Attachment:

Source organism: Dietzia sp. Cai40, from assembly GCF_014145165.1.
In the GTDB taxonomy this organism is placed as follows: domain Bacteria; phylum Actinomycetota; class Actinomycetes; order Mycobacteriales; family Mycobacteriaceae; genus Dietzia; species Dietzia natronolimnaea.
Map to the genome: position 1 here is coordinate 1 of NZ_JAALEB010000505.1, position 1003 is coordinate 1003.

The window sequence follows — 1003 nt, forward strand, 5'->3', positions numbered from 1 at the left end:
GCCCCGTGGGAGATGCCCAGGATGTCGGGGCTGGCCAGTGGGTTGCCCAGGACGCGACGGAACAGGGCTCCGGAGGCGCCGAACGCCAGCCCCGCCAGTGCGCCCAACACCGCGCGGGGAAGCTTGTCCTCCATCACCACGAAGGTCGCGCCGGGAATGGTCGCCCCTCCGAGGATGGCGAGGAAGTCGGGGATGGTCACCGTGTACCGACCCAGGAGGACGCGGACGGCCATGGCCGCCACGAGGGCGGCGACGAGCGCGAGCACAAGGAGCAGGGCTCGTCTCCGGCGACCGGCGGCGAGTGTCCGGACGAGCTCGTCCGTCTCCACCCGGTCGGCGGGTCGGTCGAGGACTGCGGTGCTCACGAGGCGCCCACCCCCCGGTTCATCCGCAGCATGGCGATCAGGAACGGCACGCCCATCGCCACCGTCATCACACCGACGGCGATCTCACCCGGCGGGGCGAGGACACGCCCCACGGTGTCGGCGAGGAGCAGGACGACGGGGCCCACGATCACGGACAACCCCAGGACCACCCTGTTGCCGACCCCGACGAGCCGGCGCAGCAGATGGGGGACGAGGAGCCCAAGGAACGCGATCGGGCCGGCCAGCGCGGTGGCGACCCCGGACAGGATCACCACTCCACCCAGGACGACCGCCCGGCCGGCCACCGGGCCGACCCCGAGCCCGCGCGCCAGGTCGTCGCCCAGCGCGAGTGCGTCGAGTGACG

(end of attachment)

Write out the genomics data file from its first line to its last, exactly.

Source organism: Dietzia sp. Cai40, from assembly GCF_014145165.1.
In the GTDB taxonomy this organism is placed as follows: domain Bacteria; phylum Actinomycetota; class Actinomycetes; order Mycobacteriales; family Mycobacteriaceae; genus Dietzia; species Dietzia natronolimnaea.
Map to the genome: position 1 here is coordinate 1 of NZ_JAALEB010000505.1, position 1003 is coordinate 1003.

The window sequence follows — 1003 nt, forward strand, 5'->3', positions numbered from 1 at the left end:
GCCCCGTGGGAGATGCCCAGGATGTCGGGGCTGGCCAGTGGGTTGCCCAGGACGCGACGGAACAGGGCTCCGGAGGCGCCGAACGCCAGCCCCGCCAGTGCGCCCAACACCGCGCGGGGAAGCTTGTCCTCCATCACCACGAAGGTCGCGCCGGGAATGGTCGCCCCTCCGAGGATGGCGAGGAAGTCGGGGATGGTCACCGTGTACCGACCCAGGAGGACGCGGACGGCCATGGCCGCCACGAGGGCGGCGACGAGCGCGAGCACAAGGAGCAGGGCTCGTCTCCGGCGACCGGCGGCGAGTGTCCGGACGAGCTCGTCCGTCTCCACCCGGTCGGCGGGTCGGTCGAGGACTGCGGTGCTCACGAGGCGCCCACCCCCCGGTTCATCCGCAGCATGGCGATCAGGAACGGCACGCCCATCGCCACCGTCATCACACCGACGGCGATCTCACCCGGCGGGGCGAGGACACGCCCCACGGTGTCGGCGAGGAGCAGGACGACGGGGCCCACGATCACGGACAACCCCAGGACCACCCTGTTGCCGACCCCGACGAGCCGGCGCAGCAGATGGGGGACGAGGAGCCCAAGGAACGCGATCGGGCCGGCCAGCGCGGTGGCGACCCCGGACAGGATCACCACTCCACCCAGGACGACCGCCCGGCCGGCCACCGGGCCGACCCCGAGCCCGCGCGCCAGGTCGTCGCCCAGCGCGAGTGCGTCGAGTGACG